Point Lobos is very carefully protected and supervised. Even though it means that many great photo vantage points used by great artists of the past are off limits now (guide ropes and paved trails are everywhere), it is still a very satisfying place to visit. Under the right conditions and light, fine photos are still possible. In many places, the trail follows the edges of cliffs, pay close attention to where you put your feet! Six miles of excellent trails, pounding surf, wildlife and birds, twisted cypress trees, and bright orange lichen. It is a very special place, a must see for anyone interested in nature and the outdoors.

Tired of rain, we drove to Carmel for lunch and a walkabout. We even found a reasonably priced inn and then returned for late afternoon light at Point Lobos.

Day 6. We liked Point Lobos so much, we returned for a few hours before leaving the Carmel area. We spotted many Townsend's Warblers on one trail. Fast moving little guys, I was quite fortunate to get 1 good photo.

Day 6. Some of the trails at Point Lobos snake around amazing coves, high above the water.

Day 6. As you drive across the Central Valley, you occasionally find huge fruit stands that are major tourist attractions.

Day 6. Grapes displayed in an old pickup truck.

Day 6. Artichokes.

Day 6. Even fruit packaging was displayed as art.

Day 6. Carmel to Exeter. Mainly a big travel day in order to see Sequoia National Park on Day 7. After a sound sleep at the Carmel Best Western, we decided to visit Point Lobos instead of going to do anything else on the Monterey Peninsula. Had a fine time walking on some different trails that wound around cliffs and coves. We saw beautiful warblers, a seal or two, and many more egrets. Glad we brought binoculars.

Then after buying some sandwiches and gasoline around noon, we drove the shortest way possible, across and down the Central Valley on big highways to our pre-determined destination of Exeter, the nearest Best Western to Sequoia National Park. We arrived at Exeter just at nightfall.

Day 7. Exeter, California murals.

Day 7. A newspaper publishing mural on the side of the newspaper building.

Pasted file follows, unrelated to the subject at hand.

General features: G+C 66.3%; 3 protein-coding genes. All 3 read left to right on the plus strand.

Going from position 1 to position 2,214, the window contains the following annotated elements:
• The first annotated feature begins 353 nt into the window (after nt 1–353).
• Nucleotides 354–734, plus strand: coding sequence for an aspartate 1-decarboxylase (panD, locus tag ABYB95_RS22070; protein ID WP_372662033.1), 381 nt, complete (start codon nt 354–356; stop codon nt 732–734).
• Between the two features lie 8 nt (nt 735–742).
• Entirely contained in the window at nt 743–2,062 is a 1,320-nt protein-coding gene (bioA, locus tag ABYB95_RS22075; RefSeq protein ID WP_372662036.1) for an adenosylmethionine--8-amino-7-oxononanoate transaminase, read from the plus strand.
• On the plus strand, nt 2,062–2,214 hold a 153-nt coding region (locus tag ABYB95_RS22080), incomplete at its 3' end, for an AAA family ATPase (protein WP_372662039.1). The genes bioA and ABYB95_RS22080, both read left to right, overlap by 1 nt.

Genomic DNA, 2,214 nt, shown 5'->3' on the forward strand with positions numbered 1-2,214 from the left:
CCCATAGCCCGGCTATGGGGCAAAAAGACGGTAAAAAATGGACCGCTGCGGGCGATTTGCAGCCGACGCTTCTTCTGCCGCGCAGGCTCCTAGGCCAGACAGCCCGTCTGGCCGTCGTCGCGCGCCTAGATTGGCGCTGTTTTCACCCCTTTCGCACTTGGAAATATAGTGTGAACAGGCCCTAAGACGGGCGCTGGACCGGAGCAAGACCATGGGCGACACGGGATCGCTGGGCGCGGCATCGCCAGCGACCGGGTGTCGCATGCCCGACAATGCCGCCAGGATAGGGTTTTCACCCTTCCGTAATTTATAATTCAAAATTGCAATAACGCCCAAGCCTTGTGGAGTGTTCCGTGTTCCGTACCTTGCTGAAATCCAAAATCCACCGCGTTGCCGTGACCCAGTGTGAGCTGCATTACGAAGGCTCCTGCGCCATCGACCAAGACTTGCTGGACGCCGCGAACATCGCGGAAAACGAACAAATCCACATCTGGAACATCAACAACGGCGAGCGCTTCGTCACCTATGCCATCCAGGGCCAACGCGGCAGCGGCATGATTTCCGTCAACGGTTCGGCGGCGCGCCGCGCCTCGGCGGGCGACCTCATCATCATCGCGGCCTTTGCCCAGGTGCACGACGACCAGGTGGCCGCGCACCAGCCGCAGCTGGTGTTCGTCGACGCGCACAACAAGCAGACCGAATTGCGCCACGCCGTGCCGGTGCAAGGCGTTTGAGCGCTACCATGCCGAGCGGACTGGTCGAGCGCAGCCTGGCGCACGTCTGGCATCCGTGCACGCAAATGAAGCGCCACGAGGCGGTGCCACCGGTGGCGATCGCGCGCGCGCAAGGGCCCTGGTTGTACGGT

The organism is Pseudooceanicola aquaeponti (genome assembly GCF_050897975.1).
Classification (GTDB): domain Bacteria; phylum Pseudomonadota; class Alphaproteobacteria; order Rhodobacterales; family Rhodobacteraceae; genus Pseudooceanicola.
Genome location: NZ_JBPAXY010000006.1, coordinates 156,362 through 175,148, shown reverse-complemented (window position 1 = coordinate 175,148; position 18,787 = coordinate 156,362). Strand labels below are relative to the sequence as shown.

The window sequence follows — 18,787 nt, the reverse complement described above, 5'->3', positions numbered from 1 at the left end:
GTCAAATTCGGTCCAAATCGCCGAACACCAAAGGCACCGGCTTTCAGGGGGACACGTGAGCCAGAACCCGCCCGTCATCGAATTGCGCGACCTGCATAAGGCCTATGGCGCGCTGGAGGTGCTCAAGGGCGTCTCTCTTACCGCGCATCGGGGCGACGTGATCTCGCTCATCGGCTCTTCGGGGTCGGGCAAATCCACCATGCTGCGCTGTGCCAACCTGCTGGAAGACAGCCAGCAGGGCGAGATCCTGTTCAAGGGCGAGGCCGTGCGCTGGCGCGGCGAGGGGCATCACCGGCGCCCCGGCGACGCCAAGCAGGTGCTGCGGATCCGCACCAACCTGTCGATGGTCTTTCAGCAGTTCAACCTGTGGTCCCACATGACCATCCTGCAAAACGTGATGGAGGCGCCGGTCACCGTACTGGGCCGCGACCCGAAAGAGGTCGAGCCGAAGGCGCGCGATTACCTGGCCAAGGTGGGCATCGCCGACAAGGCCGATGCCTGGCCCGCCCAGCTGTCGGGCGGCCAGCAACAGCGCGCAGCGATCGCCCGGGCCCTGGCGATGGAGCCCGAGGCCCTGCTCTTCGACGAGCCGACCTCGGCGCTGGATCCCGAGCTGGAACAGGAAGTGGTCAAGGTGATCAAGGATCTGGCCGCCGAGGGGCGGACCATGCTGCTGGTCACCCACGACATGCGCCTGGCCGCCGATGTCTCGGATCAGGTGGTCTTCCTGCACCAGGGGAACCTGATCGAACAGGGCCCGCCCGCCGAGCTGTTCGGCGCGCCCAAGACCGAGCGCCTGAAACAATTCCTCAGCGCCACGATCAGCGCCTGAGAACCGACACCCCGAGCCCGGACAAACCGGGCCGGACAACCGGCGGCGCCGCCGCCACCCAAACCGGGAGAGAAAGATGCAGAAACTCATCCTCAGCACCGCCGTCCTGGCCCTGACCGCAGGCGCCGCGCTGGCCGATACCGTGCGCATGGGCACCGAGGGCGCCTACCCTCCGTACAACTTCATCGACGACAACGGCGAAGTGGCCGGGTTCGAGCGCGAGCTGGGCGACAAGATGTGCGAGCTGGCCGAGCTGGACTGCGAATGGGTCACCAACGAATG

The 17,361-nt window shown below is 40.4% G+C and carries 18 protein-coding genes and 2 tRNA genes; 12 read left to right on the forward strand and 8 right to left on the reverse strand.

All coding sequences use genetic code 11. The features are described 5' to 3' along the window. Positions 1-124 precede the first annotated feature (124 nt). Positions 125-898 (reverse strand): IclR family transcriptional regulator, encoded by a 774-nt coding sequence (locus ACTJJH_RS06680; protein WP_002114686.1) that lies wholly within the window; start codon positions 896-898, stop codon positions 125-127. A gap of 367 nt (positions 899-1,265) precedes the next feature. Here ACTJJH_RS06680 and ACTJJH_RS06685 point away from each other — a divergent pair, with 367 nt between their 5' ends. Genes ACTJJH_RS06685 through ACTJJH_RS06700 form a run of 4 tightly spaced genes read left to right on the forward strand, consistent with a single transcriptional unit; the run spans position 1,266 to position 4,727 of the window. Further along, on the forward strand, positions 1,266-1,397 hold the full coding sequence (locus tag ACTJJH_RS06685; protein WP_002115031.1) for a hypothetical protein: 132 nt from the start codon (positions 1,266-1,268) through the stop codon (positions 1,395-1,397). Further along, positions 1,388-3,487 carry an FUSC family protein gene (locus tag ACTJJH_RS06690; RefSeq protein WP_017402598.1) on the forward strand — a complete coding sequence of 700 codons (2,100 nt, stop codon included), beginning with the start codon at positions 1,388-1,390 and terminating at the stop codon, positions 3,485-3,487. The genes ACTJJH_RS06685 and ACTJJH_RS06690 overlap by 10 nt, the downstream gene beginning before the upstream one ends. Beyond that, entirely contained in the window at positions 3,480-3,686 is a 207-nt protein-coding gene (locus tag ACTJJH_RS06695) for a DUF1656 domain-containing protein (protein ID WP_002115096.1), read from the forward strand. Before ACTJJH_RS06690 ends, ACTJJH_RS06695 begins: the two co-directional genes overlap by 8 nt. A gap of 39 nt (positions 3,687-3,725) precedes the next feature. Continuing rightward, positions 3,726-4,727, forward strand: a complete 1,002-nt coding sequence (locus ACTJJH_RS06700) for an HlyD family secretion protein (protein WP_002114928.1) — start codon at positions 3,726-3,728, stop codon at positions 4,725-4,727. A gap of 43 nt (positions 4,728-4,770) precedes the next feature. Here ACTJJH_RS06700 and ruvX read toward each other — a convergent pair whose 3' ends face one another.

Day 7. The artist glued an actual wrench on the mural to give a 3-D effect.

Day 7. The best mural is probably this amazing orange picking scene.

Day 7. Some detail from above.

Day 7. Heading for the park, the snow-capped peaks can be seen over the citrus grove.

Day 7. The giant sequoias make our car feel as tiny as an ant.

Day 7. The Giant Forest museum beneath the big trees.

Day 7. As we head down the winding road to exit the park, snow-capped rugged peaks are plainly visible.

Day 7. Waking up in Exeter, a small but thriving community in the citrus capital of the Central Valley, we decided to check out the recently done murals that we had heard about on the town's Wikopedia page. They turned out to be quite beautiful. We had the downtown area to ourselves, all shops closed, as it was Thanksgiving day.

After a quick look we headed smartly out of town towards Sequoia National Park, the park entrance about 25 miles from Exeter. We passed orange and lemon groves, olive orchards. Amazingly the snow-capped mountains of the National Park could be seen in the distance. We were going to be in that snow using tire chains in a few hours!

Into the park with the required tire chains (rented-what a hassle) we drove on a dramatically steep paved road with frequent switchbacks and hairpin turns. Soon we were on an icy snow-packed road in an amazing forest of massive sequoias. A very popular place, lots of tourists were doing just like us, even on Thanksgiving. We even saw a skinny bobcat and a fat black bear.

After leaving the park, we drove as far as we could retracing our steps towards Barstow. We were tired of driving at Tehachapi, where we spent Thanksgiving night. Only 2 days left to drive the 1000 miles to home. The sightseeing part of the trip was essentially over.

Day 8. Just south of Tehachapi on the edge of the Mojave Desert are many steep hills covered with wind turbines. Photo made through the window of our fast moving car!

Day 8. In the Mojave, at Kramer Junction is the world's largest solar energy power plant. Built here because this is the sunniest spot in the United States. Another photo from the car.

Day 8. Tehachapi to Green River, Utah. Lots of 80 mph driving across the California and Nevada desert, the corner of Arizona and then into the Utah mountains. Lots of caffeine pushed us to Green River, Utah late at night. We stayed at the River Terrace Inn, good reviews on Trip Advisor. We liked it and highly recommend it for your Green River stopovers. If you road trip in Utah, Green River is in a very strategic spot for overnight stays.

Day 9. River Terrace Inn in Green River, Utah.

Day 9. Green River to Erie, Colorado - home!

No comments:

Post a Comment